Six String Brewing began like any other brewery. Inspired by years of homebrewing and a ‘real ale’ trip through the UK, Chris Benson approached his friend Adam Klasterka in 2009 with the idea of opening up a craft-minded brewery on the NSW central coast. They hoped to bring to the vibrant community an intimate ‘third place’ getaway between home and work where people can hang out with friends and enjoy good beer.
With the passion, interest and business plan locked in, Benson and Klasterka were then set on a path fraught with difficulty, and have suffered more than their fair share of setbacks in the past three years.
After a brief scout on a location that turned out to be too small for their needs, Benson and Klasterka locked themselves into a lease on a warehouse previously earmarked for a brewery in late 2010. A brewhouse was ordered from the USA, and the development for the site seemed to be progressing — it had previously been given the all-clear for beer production — until the body corporation passed a by-law prohibiting on-site sale of alcohol, which not only dashed the start-up hopes but set them back the full cost of a three-year lease on a site they would never use.
Fast forward to this year, and the two finally found a suitable site, in the light industrial area of Erina. The council and town planner were on board with their proposal, so they lodged the Development Application. Following the DA being advertised in the local news, they now find the brewery being hindered by local residents, who argue that the location is inappropriate, and that the premise is unnecessary in an area already swollen with bars and clubs.
While negotiations and objections such as this are to be expected in most new business ventures, one can deduce from the emotive language of the objectors that the opposition is not simply about noise complaints or even alcohol but more prominently about beer itself, with the familiar stereotype of beer-bellied yobbos competing in sculling competitions acting as a convenient pariah. Six String brewing faces a twin fight of community resistance to change and the struggle to overcome beer’s negative brand image.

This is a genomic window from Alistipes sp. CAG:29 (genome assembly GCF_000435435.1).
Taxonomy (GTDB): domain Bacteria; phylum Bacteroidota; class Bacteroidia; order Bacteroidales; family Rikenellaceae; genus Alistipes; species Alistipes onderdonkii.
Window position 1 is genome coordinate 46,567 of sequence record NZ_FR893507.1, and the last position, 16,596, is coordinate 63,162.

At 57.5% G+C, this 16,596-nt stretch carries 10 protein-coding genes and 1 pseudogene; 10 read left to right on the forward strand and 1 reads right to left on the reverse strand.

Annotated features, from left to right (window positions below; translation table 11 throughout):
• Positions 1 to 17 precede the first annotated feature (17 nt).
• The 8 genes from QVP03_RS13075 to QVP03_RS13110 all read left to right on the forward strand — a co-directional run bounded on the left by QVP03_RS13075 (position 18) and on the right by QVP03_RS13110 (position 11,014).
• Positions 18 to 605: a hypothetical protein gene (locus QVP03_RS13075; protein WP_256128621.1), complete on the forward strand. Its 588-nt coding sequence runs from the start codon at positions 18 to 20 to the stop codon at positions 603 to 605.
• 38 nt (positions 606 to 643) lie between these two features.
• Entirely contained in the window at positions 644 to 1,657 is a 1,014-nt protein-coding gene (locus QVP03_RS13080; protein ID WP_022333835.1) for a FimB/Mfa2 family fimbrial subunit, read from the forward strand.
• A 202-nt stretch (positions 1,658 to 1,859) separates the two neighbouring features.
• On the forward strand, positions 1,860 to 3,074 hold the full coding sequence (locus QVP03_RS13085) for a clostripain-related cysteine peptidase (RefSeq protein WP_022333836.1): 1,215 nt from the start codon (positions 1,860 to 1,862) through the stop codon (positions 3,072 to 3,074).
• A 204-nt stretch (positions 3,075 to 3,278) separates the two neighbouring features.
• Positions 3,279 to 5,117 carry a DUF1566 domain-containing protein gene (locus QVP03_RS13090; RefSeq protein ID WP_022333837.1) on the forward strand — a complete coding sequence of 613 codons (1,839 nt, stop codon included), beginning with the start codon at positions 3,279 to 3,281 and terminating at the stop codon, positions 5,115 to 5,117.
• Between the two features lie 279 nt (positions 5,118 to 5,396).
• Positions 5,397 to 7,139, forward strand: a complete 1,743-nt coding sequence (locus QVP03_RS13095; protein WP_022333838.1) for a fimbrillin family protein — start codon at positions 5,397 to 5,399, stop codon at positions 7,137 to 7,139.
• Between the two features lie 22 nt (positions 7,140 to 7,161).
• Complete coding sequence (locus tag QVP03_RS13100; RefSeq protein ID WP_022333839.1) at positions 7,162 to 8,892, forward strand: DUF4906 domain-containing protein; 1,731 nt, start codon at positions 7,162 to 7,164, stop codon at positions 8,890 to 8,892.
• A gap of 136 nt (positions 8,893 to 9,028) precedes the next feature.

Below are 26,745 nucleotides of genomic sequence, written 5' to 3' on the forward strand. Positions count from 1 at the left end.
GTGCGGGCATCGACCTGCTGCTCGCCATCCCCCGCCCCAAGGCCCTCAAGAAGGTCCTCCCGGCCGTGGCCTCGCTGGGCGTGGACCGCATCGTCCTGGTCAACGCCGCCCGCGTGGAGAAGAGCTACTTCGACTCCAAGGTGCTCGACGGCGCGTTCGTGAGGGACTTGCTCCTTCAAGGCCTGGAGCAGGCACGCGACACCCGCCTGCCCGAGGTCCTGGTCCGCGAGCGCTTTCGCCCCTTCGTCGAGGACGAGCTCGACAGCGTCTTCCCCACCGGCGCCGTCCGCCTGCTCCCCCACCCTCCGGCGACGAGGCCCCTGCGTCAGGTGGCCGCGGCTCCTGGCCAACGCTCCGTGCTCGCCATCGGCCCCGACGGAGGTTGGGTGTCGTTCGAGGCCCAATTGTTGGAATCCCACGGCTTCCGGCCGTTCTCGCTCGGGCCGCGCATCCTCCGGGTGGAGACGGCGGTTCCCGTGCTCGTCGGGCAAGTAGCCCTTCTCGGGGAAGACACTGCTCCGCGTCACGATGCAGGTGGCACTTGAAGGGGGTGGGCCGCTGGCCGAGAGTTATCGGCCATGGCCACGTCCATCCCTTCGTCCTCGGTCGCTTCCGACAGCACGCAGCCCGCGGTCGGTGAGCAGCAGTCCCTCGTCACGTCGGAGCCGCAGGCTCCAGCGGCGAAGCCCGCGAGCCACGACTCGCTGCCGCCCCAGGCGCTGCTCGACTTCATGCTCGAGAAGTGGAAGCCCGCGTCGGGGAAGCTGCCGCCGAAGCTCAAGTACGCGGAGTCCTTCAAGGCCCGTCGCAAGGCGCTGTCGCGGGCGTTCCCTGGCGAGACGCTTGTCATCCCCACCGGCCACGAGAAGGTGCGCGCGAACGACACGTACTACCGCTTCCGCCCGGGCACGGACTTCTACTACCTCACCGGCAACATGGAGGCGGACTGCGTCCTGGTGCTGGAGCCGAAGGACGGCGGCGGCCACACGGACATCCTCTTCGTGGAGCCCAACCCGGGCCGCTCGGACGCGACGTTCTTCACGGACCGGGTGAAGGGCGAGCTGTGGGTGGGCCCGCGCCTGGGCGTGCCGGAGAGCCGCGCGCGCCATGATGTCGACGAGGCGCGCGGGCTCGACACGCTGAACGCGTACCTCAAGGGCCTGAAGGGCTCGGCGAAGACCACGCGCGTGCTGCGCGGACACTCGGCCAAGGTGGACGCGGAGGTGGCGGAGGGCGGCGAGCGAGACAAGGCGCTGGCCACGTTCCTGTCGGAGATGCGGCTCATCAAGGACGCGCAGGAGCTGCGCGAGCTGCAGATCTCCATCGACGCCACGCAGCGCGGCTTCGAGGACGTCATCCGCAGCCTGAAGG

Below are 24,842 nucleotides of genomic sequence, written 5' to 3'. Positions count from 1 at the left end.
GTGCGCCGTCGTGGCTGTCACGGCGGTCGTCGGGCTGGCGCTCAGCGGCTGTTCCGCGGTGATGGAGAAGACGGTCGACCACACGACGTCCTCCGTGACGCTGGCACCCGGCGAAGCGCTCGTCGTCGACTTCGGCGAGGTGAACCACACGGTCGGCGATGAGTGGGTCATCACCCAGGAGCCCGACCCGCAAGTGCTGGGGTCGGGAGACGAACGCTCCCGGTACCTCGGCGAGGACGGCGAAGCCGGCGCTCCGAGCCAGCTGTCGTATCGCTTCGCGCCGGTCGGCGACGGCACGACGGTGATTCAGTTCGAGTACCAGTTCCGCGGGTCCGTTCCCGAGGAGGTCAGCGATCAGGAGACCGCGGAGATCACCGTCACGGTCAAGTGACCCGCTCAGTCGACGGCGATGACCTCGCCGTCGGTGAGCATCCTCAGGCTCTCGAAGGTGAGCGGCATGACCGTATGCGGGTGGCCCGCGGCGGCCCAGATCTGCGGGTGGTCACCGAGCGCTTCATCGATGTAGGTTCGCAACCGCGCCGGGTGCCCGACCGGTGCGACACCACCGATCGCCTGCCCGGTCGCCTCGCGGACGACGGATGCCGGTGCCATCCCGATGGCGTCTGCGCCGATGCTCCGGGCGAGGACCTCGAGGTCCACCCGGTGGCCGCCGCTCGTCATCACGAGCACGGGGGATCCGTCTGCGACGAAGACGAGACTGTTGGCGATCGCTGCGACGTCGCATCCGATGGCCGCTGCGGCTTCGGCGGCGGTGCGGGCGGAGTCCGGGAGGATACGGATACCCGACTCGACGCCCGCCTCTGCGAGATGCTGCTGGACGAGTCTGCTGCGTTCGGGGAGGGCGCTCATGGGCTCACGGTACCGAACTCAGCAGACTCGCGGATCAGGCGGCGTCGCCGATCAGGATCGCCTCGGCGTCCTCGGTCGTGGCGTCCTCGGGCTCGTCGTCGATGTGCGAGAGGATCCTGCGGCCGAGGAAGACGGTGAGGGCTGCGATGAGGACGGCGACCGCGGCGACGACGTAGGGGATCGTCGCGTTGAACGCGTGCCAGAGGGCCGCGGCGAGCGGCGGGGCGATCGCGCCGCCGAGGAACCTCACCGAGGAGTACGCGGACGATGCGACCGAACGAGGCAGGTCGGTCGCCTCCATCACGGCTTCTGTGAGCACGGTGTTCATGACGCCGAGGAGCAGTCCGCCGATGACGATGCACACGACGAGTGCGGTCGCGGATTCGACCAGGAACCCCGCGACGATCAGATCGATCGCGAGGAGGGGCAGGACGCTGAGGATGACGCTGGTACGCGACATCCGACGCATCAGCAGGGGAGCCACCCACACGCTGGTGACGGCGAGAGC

“I think the wider public associate beer with trouble and can tend to stereotype people who drink it,” Klasterka says.
“Although this only holds true if they have not been exposed to the craft beer revolution.”
It is simpler to over-indulge in a drink where flavours are subdued and minimal, and certainly the general perception of beer is of just such a drink. Despite the fact that most craft beer ramps up the volume on flavour, and is sold at a premium price due to higher overheads on small-scale production, the over-indulgence objection seems to carry more weight with beer than it would with other alcoholic drinks.
Klasterka points to the fact that there are other businesses producing alcoholic beverages in the local vicinity, although those businesses (a winery and a distillery) are not doubling as consumption venues, and there are also plenty of bar options within a few kilometres of the proposed Six String site.
While I’m obviously a biased advocate for good beer, I still feel like the chug-a-lot beer brand makes it easy to demonise beer-exclusive brewpubs, while larger bars with subsidised tap contracts stock alco-pops to the hilt yet go largely unchecked.
Klasterka and Benson have corresponded with their opponents via email and letters to try and allay such fears, but the community has been mobilised, with sufficient objections raised to put the DA before a town meeting of Gosford City Council. This sets back opening plans by a few more months, with the boys having to start weighing other options, depending on how the town meeting goes.
“Best case scenario,” Klasterka says. “[We will start production] late 2012, early 2013.”
And the worst case scenario?
“Scrape ourselves off the floor and keep looking for a suitable location, be that outside of the Coast if need be.”
While lovers of good beer continue to hold their breath, the sobering fact remains that objections such as these will continue to plague craft beer start-ups, in part due to sometimes reasonable opposition on grounds of noise, odour and increased traffic, but also due to unfortunately persistent imagery of late-night, raucous amber-streaked binges that may not always hold true.
“Our aim is to create a small space in which to produce high quality ales, and a safe, friendly, intimate and comfortable environment in which to enjoy them,” Klasterka says.
“We do not want a pub or hotel-like venue in which people drink to excess with the aim of getting drunk. Our customers will come to appreciate great flavours and great company.”
Noble intentions, certainly, but it will be a tall order for these two beer lovers to prove that their noble intentions are not just paving stones on the proverbial road to Hell.